Sunday, January 20, 2008

Inoculation - Cap Up

Today I went in to do my first "real" punchdown on the must in the WinePod, as the cap was up on the yeast I pitched in yesterday.

Yesterday made a small prophylactic addition of tartaric acid to the must of 20 grams (50g/hL). Then I prepped the yeast that was included with the WinePod starter kit. Here begins the gospel according to John, chapter 3 verse 1:

I used 200 mL of purified water at 104° F (it's critically important that the water has no chlorine). Then I suspended 20 grams of GoFerm nutrient in the water. GoFerm is another one of these magical yeast extracts – in this case, one selected for production of a high concentration of the sugar trehalose. This extract helps the active dry yeast to rehydrate with very little loss of viability.

Note that the commercial recommended addition rates are 30 g/hL for GoFerm and 25 g/hL for yeast. It is my confirmed opinion that it is better to over-inoculate than to use too little. My actual rates of addition were 47 g/hL and 37 g/hL, respectively.

Once the GoFerm was thoroughly dispersed, I added 16 grams of the Uvaferm 43 yeast included with the kit. According to Vinquiry's promotional material, Uvaferm 43 is a "[s]train selected for ability to restart stuck fermentations. Isolated in the Rhone valley, has shown consistent properties for adapting to sluggish or stuck fermentation. Alcohol tolerance greater than 18% (v/v), moderate/low nitrogen demand with good fermentation rate after lag time for adaptation to wine conditions. Contributes berry and cherry aromatics and slightly higher glycerol contribution." In my experience this yeast hardly ever "sticks". It also respects wine color and does not put its own stamp on the character of the fruit. Overall I think this is a great yeast to use for avoiding fermentation problems.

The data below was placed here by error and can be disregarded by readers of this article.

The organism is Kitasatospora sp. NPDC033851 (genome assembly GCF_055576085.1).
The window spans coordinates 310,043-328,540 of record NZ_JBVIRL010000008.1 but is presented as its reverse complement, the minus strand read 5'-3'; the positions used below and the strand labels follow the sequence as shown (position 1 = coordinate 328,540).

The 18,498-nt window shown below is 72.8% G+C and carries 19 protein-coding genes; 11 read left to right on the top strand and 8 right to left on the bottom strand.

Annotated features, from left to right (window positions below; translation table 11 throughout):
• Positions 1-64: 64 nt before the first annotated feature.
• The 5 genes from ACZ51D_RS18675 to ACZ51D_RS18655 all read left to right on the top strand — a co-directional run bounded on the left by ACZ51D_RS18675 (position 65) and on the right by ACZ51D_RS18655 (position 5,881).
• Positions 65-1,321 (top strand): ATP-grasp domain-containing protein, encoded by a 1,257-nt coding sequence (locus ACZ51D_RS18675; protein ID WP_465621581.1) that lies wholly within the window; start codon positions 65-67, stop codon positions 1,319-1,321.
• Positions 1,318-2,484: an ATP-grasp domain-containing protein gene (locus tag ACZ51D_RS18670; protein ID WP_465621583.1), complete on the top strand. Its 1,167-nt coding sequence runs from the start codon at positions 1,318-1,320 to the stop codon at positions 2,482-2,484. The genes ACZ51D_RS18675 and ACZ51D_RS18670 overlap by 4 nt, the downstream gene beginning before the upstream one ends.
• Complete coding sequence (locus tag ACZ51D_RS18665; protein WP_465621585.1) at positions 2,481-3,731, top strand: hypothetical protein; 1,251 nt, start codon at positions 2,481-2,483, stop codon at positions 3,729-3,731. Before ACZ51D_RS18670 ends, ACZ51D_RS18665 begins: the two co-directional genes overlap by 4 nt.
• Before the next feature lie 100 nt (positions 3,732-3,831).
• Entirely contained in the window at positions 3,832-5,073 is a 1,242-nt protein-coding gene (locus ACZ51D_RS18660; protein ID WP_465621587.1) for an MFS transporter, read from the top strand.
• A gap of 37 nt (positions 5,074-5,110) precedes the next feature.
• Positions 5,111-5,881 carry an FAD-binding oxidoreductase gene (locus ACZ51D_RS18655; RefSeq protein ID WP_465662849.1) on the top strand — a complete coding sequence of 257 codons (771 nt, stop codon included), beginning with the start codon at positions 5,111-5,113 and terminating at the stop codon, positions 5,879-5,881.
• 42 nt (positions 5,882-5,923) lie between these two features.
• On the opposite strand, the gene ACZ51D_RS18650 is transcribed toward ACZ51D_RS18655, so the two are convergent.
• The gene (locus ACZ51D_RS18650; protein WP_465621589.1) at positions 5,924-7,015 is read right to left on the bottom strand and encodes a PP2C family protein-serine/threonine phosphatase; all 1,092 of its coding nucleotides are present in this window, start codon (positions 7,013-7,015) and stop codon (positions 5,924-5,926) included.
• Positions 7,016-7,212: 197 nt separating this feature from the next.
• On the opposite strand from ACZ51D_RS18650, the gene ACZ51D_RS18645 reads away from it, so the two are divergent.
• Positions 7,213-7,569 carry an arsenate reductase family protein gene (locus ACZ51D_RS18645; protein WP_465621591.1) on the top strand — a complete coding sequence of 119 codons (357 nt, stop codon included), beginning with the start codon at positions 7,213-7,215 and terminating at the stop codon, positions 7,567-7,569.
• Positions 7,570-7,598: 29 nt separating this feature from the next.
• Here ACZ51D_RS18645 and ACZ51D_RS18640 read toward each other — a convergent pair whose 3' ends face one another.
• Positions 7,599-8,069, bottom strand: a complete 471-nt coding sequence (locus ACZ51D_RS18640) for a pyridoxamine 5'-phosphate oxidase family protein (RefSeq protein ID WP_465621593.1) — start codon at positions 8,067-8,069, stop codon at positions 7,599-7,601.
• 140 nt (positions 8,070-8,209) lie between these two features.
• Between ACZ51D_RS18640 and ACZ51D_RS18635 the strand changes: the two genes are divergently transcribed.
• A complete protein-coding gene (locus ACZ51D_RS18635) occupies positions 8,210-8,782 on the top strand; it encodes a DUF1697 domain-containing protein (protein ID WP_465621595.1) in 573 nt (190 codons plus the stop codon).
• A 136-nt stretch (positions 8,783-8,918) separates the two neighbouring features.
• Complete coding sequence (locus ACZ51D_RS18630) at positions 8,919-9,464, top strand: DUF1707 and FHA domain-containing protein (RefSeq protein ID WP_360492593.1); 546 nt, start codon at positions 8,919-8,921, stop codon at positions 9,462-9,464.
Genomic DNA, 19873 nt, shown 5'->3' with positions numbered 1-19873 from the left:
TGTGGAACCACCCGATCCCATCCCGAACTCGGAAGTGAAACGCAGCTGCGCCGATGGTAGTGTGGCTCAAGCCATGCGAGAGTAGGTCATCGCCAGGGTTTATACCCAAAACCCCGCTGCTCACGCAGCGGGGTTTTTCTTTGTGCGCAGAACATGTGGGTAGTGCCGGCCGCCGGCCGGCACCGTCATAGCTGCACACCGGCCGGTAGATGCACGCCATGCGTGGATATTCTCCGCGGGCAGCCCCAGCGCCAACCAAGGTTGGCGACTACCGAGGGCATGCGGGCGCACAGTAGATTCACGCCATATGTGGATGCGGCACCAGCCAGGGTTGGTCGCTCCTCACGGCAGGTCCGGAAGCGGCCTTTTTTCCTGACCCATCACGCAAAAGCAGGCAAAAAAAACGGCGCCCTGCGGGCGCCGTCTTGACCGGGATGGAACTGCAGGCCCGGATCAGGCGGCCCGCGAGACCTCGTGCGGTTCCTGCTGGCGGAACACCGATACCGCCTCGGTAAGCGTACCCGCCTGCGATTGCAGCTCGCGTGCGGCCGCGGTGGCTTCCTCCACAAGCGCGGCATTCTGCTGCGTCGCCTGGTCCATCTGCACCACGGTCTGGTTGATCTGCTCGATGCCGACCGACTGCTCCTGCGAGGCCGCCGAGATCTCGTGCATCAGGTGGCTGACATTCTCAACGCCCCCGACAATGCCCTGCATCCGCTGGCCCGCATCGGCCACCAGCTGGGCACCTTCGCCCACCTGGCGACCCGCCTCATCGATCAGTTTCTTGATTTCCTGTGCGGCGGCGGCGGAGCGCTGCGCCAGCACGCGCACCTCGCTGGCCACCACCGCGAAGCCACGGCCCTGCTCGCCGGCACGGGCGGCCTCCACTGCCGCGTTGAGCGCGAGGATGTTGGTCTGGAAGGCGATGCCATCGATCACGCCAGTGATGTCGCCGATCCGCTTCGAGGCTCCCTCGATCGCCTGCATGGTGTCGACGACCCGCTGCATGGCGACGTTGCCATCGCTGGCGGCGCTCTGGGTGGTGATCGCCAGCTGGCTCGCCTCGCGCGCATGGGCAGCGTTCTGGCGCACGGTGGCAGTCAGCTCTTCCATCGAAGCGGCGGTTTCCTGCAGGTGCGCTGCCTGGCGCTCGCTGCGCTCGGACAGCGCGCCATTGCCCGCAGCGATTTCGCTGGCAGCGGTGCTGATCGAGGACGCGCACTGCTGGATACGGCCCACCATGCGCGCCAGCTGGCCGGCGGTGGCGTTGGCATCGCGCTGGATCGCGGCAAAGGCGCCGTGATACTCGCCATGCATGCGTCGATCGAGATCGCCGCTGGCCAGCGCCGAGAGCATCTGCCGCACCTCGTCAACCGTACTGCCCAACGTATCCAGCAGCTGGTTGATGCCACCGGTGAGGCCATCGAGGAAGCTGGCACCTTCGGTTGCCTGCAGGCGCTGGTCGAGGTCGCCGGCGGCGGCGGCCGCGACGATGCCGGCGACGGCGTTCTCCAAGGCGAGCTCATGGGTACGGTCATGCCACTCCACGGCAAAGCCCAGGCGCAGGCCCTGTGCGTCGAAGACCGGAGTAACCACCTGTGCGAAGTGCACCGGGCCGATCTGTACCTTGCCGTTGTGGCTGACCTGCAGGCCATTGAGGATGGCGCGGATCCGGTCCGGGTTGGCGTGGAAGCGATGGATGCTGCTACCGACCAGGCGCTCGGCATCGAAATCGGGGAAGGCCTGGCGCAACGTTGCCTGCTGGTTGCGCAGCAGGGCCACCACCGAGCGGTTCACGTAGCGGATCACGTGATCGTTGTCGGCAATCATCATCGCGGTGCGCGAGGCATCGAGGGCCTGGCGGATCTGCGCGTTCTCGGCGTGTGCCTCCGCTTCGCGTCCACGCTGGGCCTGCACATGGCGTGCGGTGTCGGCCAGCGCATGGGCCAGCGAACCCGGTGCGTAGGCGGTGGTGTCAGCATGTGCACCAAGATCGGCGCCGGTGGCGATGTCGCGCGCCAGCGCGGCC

After 15 minutes I "proofed" the yeast preparation with a pinch of table sugar and 50 mL of juice from the fermenter. Proofing does two things: first, it confirms to me that the yeast prepartaion is viable (capable of fermentation and growth) and second, helps drop the temperature of the inoculum closer to that of the must, which is good for maximizing yeast viability.

Before pitching the yeast into the must I changed the setpoints on the WinePod temperature control to 70° and 80° F. I waited until the must was close to 70° F before I pitched the inoculum, which was at about 84° F when it went into the Pod.

After the punchdown today I increased the lower setpoint on the temperature control to 72° F to put a little more heat into the must. The sugar has dropped from 26° to 24° Brix.

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